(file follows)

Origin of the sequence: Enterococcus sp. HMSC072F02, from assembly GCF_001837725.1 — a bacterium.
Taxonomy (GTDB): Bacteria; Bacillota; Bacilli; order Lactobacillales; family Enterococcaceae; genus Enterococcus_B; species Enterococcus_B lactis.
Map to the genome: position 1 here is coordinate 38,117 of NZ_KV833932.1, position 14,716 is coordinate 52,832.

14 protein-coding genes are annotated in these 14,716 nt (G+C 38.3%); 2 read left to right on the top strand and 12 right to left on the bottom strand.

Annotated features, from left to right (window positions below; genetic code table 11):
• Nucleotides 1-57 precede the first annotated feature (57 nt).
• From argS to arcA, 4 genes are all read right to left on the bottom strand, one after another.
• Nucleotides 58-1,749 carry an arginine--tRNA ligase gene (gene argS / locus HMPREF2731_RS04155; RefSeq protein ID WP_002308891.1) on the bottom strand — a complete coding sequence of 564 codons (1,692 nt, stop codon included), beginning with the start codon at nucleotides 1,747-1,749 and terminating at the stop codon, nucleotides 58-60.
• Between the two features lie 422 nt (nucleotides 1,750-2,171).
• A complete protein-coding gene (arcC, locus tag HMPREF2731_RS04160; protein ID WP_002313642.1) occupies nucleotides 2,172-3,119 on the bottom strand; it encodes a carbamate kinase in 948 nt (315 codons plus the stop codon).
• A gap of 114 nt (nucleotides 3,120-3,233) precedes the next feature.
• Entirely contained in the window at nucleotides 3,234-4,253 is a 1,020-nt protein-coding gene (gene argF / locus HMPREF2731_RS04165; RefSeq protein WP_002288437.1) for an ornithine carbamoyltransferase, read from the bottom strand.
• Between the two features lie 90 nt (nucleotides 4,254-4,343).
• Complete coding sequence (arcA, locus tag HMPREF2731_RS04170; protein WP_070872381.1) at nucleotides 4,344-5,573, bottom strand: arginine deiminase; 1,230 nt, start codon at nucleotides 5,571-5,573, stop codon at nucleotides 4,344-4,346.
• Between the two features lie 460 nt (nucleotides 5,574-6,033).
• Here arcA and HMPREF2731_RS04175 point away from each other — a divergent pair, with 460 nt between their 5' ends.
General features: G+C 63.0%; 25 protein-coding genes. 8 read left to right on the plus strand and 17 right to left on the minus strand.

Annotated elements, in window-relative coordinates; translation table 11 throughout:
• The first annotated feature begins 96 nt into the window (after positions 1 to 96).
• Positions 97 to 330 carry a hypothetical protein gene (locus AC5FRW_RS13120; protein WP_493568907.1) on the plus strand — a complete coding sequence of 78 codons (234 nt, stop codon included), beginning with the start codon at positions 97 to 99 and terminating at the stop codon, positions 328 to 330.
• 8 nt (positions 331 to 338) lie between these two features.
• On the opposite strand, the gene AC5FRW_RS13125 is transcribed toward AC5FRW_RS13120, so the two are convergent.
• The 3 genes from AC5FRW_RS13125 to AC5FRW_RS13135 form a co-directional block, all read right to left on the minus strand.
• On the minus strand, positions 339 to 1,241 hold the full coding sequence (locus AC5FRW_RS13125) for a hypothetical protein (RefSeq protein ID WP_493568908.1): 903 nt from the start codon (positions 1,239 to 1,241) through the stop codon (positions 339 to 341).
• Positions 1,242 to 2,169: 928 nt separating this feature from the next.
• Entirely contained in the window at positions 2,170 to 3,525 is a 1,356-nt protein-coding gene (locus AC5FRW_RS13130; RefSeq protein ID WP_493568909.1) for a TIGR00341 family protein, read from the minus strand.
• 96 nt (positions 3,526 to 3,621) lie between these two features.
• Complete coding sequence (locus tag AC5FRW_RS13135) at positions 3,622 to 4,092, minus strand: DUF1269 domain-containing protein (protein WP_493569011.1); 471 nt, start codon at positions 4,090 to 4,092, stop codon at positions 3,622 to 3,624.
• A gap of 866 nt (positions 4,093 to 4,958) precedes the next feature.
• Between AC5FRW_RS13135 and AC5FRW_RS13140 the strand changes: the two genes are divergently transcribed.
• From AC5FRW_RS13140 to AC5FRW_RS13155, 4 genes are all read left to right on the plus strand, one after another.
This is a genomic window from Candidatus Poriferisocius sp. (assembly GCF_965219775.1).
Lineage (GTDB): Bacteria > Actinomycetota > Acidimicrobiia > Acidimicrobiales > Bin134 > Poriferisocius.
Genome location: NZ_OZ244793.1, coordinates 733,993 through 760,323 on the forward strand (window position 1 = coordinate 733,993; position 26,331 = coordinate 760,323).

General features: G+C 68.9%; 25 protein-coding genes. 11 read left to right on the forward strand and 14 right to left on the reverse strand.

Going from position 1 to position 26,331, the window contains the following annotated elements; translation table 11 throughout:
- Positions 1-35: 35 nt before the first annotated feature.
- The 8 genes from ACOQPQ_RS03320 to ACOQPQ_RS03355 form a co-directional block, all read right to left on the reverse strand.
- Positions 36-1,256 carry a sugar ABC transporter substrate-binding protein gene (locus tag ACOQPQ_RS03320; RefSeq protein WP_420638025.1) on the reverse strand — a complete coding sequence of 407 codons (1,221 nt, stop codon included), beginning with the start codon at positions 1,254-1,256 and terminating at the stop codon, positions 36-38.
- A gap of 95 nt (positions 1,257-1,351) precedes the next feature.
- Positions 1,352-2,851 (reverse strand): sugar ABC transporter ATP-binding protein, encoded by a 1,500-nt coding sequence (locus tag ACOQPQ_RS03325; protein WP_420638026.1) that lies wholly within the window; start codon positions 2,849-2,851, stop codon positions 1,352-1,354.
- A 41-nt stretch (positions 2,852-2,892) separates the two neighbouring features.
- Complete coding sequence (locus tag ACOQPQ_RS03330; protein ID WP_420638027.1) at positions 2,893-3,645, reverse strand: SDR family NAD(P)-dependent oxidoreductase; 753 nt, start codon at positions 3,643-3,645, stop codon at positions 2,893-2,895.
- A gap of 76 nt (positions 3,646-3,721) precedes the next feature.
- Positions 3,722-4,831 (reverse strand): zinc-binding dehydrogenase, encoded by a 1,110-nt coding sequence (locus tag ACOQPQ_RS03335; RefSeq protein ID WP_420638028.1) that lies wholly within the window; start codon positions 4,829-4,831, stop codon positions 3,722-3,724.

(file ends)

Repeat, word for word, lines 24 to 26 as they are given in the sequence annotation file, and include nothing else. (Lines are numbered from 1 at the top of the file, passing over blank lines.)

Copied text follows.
• On the minus strand, positions 339 to 1,241 hold the full coding sequence (locus AC5FRW_RS13125) for a hypothetical protein (RefSeq protein ID WP_493568908.1): 903 nt from the start codon (positions 1,239 to 1,241) through the stop codon (positions 339 to 341).
• Positions 1,242 to 2,169: 928 nt separating this feature from the next.
• Entirely contained in the window at positions 2,170 to 3,525 is a 1,356-nt protein-coding gene (locus AC5FRW_RS13130; RefSeq protein ID WP_493568909.1) for a TIGR00341 family protein, read from the minus strand.